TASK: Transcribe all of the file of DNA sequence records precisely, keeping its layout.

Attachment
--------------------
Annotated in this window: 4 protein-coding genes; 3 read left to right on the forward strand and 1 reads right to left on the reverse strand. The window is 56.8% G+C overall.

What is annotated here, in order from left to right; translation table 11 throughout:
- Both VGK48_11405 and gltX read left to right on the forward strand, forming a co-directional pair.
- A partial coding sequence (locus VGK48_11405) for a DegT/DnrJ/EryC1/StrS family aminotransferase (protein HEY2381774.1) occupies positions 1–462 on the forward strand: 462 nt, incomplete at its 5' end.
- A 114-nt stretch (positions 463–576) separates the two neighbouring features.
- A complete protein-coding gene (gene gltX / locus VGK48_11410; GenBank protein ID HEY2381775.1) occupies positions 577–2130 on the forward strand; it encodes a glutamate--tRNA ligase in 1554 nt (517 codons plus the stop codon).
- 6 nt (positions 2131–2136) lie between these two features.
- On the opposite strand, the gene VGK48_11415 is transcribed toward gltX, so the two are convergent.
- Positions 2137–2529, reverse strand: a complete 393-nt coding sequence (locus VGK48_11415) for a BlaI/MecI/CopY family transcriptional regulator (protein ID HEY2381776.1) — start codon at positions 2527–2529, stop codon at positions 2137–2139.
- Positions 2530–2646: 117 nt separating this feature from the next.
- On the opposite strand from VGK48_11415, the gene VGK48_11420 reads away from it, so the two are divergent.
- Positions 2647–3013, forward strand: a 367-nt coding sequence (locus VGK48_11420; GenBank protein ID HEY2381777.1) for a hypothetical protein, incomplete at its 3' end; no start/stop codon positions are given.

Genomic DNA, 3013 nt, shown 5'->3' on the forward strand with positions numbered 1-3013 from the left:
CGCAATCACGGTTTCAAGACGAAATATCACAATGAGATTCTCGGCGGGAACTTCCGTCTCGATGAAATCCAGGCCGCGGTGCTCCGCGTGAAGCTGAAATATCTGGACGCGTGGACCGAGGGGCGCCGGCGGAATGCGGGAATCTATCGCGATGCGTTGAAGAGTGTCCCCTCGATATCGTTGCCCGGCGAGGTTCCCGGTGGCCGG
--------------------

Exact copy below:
Annotated in this window: 4 protein-coding genes; 3 read left to right on the forward strand and 1 reads right to left on the reverse strand. The window is 56.8% G+C overall.

What is annotated here, in order from left to right; translation table 11 throughout:
- Both VGK48_11405 and gltX read left to right on the forward strand, forming a co-directional pair.
- A partial coding sequence (locus VGK48_11405) for a DegT/DnrJ/EryC1/StrS family aminotransferase (protein HEY2381774.1) occupies positions 1–462 on the forward strand: 462 nt, incomplete at its 5' end.
- A 114-nt stretch (positions 463–576) separates the two neighbouring features.
- A complete protein-coding gene (gene gltX / locus VGK48_11410; GenBank protein ID HEY2381775.1) occupies positions 577–2130 on the forward strand; it encodes a glutamate--tRNA ligase in 1554 nt (517 codons plus the stop codon).
- 6 nt (positions 2131–2136) lie between these two features.
- On the opposite strand, the gene VGK48_11415 is transcribed toward gltX, so the two are convergent.
- Positions 2137–2529, reverse strand: a complete 393-nt coding sequence (locus VGK48_11415) for a BlaI/MecI/CopY family transcriptional regulator (protein ID HEY2381776.1) — start codon at positions 2527–2529, stop codon at positions 2137–2139.
- Positions 2530–2646: 117 nt separating this feature from the next.
- On the opposite strand from VGK48_11415, the gene VGK48_11420 reads away from it, so the two are divergent.
- Positions 2647–3013, forward strand: a 367-nt coding sequence (locus VGK48_11420; GenBank protein ID HEY2381777.1) for a hypothetical protein, incomplete at its 3' end; no start/stop codon positions are given.

Genomic DNA, 3013 nt, shown 5'->3' on the forward strand with positions numbered 1-3013 from the left:
CGCAATCACGGTTTCAAGACGAAATATCACAATGAGATTCTCGGCGGGAACTTCCGTCTCGATGAAATCCAGGCCGCGGTGCTCCGCGTGAAGCTGAAATATCTGGACGCGTGGACCGAGGGGCGCCGGCGGAATGCGGGAATCTATCGCGATGCGTTGAAGAGTGTCCCCTCGATATCGTTGCCCGGCGAGGTTCCCGGTGGCCGG